“Luna Park has a special place in history, a witness to the society being transformed by technology. These are the themes that are relevant to us today as our world undergoes the third industrial revolution,” said Kahl. “This piece is also about a deep love of Coney Island as the cultural melting pot and showcase for presenting cutting-edge technology as entertainment.”

A graduate of New York University’s Interactive Telecommunications Program, Kahl is the Executive Creative Director at powerhouse New York design studio Funny Garbage. Over the last few years, Kahl has been obsessed with 3D printing. He created his own open source hardware  for creating full body 3D scans using an Xbox Kinect game controller to capture the 3D image of his subjects. The invention has been featured in Make Magazine and on CNN, and used by Shapeways for their ongoing installation at the Museum of Art and Design in New York City. His Scan-A-Rama 3D portrait studio is the current resident of Coney Island USA’s Artist Incubator program and has become a staple of today’s cultural landscape in Coney Island.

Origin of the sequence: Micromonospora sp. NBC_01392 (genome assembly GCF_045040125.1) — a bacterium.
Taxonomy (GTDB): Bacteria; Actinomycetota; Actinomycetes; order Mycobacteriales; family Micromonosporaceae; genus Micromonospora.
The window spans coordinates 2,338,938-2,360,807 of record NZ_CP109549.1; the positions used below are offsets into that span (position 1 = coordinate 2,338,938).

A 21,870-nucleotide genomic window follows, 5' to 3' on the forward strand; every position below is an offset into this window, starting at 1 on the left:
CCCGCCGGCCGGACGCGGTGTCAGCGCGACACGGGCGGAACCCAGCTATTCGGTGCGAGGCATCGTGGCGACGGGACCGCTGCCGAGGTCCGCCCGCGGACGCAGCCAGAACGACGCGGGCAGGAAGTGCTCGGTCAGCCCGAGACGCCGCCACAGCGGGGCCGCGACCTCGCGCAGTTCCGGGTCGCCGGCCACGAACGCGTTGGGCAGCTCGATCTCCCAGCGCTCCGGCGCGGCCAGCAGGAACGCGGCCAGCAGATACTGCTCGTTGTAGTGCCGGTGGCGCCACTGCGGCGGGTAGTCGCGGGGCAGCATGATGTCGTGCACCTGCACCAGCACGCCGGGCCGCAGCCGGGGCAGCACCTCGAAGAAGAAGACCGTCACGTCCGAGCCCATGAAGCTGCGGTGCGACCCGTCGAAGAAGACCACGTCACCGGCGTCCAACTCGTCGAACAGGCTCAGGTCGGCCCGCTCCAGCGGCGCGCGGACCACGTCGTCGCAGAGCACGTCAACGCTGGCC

“Fred Kahl is a legend of sorts, with a legacy of bringing mind-blowing and innovative projects to Coney Island, from Burlesque at the Beach to America’s Favorite Burlesque Game show – This or That!,” said Dick Zigun, the “Mayor” of Coney Island and the founder of Coney Island USA. “His latest undertaking will immortalize the actual fabric of our beloved Coney Island, and I urge everyone to come see it in the Coney Island Museum”


For more information, visit:


About Coney Island USA: Coney Island USA is a 501(c)(3) not-for-profit corporation based in the amusement park area of the Coney Island neighborhood of Brooklyn, New York. In existence since 1980, Coney Island USA has developed and produces a number of different programs including some of New York City’s best-loved summer programming, such as the Mermaid Parade, the Coney Island Circus Sideshow, the Coney Island Museum, Burlesque at the Beach and the Coney Island Film Festival.


PLA Perdue Part Two

Yesterday I posted about my experiments with “lost PLA” casting to make a cast glass object from a 3D printed digital design.

Today the oven cooled and I was able to remove them from the plaster silica molds. I’m quite pleased with the results. They could use some cold working to grind and polish them, but it’s an excellent proof of concept for this as an efficient and speedy workflow to quickly move from digital designs to physical object in any castable material including glass and metal.

Some shots of disinvestment and the final objects. The castings were very clean!